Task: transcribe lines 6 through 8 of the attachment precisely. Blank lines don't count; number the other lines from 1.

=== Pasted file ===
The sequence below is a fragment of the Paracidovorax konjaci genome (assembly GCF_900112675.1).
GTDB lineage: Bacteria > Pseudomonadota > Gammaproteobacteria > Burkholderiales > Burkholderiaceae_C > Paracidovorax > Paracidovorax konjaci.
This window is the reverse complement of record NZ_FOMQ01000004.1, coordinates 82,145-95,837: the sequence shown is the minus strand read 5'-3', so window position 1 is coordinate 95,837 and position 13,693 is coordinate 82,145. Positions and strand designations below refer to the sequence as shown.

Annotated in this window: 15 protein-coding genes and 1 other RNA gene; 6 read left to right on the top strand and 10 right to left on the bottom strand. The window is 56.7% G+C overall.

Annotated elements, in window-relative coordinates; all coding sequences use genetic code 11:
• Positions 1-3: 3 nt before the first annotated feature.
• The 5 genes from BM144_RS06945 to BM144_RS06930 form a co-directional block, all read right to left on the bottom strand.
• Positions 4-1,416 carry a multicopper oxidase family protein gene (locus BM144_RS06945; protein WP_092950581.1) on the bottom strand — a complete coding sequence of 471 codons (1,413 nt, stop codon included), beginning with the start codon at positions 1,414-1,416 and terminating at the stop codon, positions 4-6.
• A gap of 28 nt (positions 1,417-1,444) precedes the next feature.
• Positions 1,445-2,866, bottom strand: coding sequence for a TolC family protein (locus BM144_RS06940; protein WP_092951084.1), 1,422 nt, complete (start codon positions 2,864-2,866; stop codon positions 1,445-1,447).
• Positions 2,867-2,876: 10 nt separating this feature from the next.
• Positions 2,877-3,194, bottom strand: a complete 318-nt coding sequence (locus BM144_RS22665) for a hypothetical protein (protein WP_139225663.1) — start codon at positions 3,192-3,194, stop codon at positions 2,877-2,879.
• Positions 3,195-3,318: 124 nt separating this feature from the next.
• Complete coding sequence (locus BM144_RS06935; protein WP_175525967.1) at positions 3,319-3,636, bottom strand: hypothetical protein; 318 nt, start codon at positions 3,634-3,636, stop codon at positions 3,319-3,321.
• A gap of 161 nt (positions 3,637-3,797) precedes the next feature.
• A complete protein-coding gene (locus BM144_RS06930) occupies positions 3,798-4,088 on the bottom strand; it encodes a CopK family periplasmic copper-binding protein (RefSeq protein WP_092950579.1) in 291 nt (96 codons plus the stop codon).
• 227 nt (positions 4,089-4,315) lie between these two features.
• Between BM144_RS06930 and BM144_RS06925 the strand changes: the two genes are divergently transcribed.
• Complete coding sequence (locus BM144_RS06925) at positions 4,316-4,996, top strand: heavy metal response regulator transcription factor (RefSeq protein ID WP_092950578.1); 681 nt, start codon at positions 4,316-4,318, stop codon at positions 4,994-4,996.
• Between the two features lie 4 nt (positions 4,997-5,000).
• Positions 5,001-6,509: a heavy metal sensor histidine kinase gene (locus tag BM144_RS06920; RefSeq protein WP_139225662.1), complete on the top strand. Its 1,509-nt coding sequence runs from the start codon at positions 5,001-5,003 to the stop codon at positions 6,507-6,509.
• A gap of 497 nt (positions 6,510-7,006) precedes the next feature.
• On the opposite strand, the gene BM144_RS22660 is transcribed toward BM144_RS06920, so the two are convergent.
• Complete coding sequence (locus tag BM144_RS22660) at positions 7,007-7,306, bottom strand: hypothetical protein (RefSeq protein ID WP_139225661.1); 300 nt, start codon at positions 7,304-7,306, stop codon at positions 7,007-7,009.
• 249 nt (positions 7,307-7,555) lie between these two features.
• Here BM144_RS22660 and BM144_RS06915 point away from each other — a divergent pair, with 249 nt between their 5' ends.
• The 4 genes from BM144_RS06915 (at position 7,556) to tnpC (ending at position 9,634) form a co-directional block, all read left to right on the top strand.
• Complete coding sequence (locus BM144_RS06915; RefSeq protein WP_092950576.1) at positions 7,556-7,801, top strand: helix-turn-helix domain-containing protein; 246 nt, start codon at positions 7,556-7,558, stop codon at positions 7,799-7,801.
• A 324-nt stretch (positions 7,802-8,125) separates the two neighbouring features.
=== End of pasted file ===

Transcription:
• Positions 1-3: 3 nt before the first annotated feature.
• The 5 genes from BM144_RS06945 to BM144_RS06930 form a co-directional block, all read right to left on the bottom strand.
• Positions 4-1,416 carry a multicopper oxidase family protein gene (locus BM144_RS06945; protein WP_092950581.1) on the bottom strand — a complete coding sequence of 471 codons (1,413 nt, stop codon included), beginning with the start codon at positions 1,414-1,416 and terminating at the stop codon, positions 4-6.